This psalm that we read this morning is the most disturbing of all the psalms. See, the ancient city of Jerusalem was destroyed by the Babylonians in 586 B.C. The ancient Jews were dragged over 500 miles to Babylon as captives. And there they wept because their beloved city was destroyed. There they wept because their homes were gone. There they wept because their lives had been obliterated. Psalm 137 goes like this: “By the waters of Babylon we sat down and wept, when we remembered you, O Zion.”

They felt abandoned, the political alliances they had made to ensure that something like this didn’t happened, were broken. The ancient Jews were betrayed. And they were angry. Psalm 137 ends like this: “O Daughter of Babylon, doomed to destruction, happy the one who pays you back for what you have done to us! Happy shall he be who takes your little ones, and dashes them against the rocks!” To be clear, the psalm is saying that whoever takes the Babylonian children and smashes them against rocks will be happy. I’m pretty sure that Psalm 137 does not make it into many children’s bibles.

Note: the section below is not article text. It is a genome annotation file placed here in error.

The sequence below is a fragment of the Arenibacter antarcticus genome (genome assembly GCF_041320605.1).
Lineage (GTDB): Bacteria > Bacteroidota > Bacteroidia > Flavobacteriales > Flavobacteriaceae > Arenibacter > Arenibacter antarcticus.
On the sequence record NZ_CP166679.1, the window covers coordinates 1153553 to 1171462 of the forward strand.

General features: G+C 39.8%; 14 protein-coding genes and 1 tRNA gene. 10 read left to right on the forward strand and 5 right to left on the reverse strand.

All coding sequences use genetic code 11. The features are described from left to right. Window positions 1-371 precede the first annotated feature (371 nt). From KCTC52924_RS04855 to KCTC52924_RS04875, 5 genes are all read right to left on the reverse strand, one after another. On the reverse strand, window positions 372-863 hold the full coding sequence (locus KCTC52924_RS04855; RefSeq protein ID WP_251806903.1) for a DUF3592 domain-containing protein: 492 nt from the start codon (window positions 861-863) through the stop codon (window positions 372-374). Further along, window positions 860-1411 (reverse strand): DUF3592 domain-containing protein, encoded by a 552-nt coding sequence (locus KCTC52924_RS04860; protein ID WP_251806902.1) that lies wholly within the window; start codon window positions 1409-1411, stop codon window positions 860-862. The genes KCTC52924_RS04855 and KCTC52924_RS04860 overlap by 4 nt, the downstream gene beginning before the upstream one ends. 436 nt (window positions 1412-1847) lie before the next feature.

So, we could dismiss this psalm outright. “Oh, that’s all the Old Testament stuff that we don’t like.” Sorry, but you don’t get to choose what’s in the bible. Or, we could say, “let’s just focus on Jesus.” But then you’re cutting out more than half the bible. So it’s here, we may not like it. We don’t get to skip over it. We have to wrestle with its meaning.

We have to acknowledge that there have been points in our lives when it felt as if our city, the temple that was our heart and our life was utterly destroyed. There have been moments when our friends betrayed us, our loved ones were treacherous. And we have been so angry, we have been burning with so much passion and vengeance that it feels like we wanted to kill someone. What scares us about Psalm 137 is not that it’s foreign to us, but that it’s all too familiar.

I know, I know that you have felt angry with God before. I know that you have felt abandoned by God. I know that you have felt unworthy of God’s love. I know that you have been wracked with worry, and doubt, and fear, and pain. I know that it feels like sometimes God has not lived up to his end of the bargain. I know that sometimes all you can do is sit down and cry. I know you have felt that way, because I have felt that way.